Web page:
Submitted to: Biomed Central (BMC) Genomics
Publication Type: Peer Reviewed Journal
Publication Acceptance Date: 12/3/2004
Publication Date: 1/6/2005
Citation: Krasnov, A., Koskinen, H., Petri, P., Rexroad Iii, C.E., Afanasyev, S., Molsa, H. 2005. Gene expression in the brain and kidney of rainbow trout in response to handling stress. Biomed Central (BMC) Genomics 6:3. Interpretive Summary: Efforts aimed at the genetic improvement of agriculturally important species include the identification of genes controlling production traits. Stress can adversely affect production traits such as growth, disease susceptibility, and reproduction. We used microarray technology to observe changes in gene expression in the brains and kidneys of trout exposed to handling stress. Forty-eight genes showed tight coordination of expression in 35 microarray experiments being regulated with stress. Characterization of these genes will benefit scientists working to understand responses to stress at the molecular level.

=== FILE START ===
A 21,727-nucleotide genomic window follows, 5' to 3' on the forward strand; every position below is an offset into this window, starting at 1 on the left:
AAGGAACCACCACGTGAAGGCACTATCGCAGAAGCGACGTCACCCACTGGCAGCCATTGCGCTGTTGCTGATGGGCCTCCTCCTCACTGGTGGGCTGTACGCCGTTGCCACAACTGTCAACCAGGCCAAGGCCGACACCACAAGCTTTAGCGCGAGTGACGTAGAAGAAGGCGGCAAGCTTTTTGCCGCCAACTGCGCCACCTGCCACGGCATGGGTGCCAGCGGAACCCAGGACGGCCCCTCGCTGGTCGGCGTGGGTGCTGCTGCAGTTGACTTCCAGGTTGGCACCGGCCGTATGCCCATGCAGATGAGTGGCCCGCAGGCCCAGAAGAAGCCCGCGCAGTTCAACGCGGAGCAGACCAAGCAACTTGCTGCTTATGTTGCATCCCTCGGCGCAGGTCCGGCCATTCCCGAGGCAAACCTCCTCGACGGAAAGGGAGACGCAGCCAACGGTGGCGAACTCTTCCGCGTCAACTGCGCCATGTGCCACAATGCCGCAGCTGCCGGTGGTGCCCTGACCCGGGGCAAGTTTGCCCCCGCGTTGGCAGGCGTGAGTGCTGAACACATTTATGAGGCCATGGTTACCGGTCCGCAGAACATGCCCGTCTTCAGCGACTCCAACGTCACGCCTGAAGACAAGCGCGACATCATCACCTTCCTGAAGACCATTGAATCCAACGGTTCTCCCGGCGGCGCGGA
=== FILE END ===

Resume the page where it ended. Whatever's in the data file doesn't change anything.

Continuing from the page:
Technical Abstract: Background. Microarray research is rapidly expanding towards new species including teleost fish. We constructed a rainbow trout cDNA microarray with special emphasis on environmental stress. This study focused on comparison of time-course of stress response in the brain and kidney and search for a diagnostic set of genes. Results. Fish were stressed with handling and samples were collected 1, 3 and 5 days after the first exposure. Stress affected different functional groups of genes in the studied tissues. Mitochondria, extracellular matrix and endopeptidases, especially collagenases were the major targets in kidney. Stress response in brain was characterized with dramatic temporal alterations. Metal ion binding proteins, glycolytic enzymes and motor proteins were induced transiently, whereas expression of genes involved in stress and immune response, cell proliferation and growth, signal transduction and apoptosis, protein biosynthesis and folding changed in a reciprocal way. We found a group of 48 genes that showed tight coordination of expression in 35 microarray experiments being regulated with stress. The microarray included clones from normalized and subtracted libraries and genes selected by the Gene Ontology categories. Performance of these groups was compared. The selected genes were markedly inferior to EST by the number of differentially expressed genes, however 63% of stress-responsive genes were from this group. Conclusions. 1. Stress responses in fish brain and kidney are different both by the target functions and time-course. 2. Finding of stress-regulated genes provides possibility for measurement of stress in various conditions and further search for the functionally related genes.